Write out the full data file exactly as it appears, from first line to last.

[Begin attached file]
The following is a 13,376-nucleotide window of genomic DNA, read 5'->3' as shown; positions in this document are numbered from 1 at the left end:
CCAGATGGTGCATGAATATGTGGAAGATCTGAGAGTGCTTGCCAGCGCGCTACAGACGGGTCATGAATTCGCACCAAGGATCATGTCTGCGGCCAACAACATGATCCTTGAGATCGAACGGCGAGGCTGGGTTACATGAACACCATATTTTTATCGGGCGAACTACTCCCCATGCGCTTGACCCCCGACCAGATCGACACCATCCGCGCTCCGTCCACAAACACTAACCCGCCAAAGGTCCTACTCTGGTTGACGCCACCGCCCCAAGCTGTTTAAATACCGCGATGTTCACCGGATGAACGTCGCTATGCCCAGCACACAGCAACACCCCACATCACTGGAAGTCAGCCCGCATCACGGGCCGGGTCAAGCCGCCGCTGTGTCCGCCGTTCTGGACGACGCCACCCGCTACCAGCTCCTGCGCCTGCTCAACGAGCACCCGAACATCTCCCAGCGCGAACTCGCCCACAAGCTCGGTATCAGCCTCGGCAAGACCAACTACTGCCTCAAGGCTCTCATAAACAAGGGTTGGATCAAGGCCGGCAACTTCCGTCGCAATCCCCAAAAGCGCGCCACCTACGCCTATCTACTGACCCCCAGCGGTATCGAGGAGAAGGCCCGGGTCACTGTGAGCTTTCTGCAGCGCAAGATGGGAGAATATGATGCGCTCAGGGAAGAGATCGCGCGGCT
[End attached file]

The following is a 13,376-nucleotide window of genomic DNA, read 5'->3' as shown; positions in this document are numbered from 1 at the left end:
CCAGATGGTGCATGAATATGTGGAAGATCTGAGAGTGCTTGCCAGCGCGCTACAGACGGGTCATGAATTCGCACCAAGGATCATGTCTGCGGCCAACAACATGATCCTTGAGATCGAACGGCGAGGCTGGGTTACATGAACACCATATTTTTATCGGGCGAACTACTCCCCATGCGCTTGACCCCCGACCAGATCGACACCATCCGCGCTCCGTCCACAAACACTAACCCGCCAAAGGTCCTACTCTGGTTGACGCCACCGCCCCAAGCTGTTTAAATACCGCGATGTTCACCGGATGAACGTCGCTATGCCCAGCACACAGCAACACCCCACATCACTGGAAGTCAGCCCGCATCACGGGCCGGGTCAAGCCGCCGCTGTGTCCGCCGTTCTGGACGACGCCACCCGCTACCAGCTCCTGCGCCTGCTCAACGAGCACCCGAACATCTCCCAGCGCGAACTCGCCCACAAGCTCGGTATCAGCCTCGGCAAGACCAACTACTGCCTCAAGGCTCTCATAAACAAGGGTTGGATCAAGGCCGGCAACTTCCGTCGCAATCCCCAAAAGCGCGCCACCTACGCCTATCTACTGACCCCCAGCGGTATCGAGGAGAAGGCCCGGGTCACTGTGAGCTTTCTGCAGCGCAAGATGGGAGAATATGATGCGCTCAGGGAAGAGATCGCGCGGCT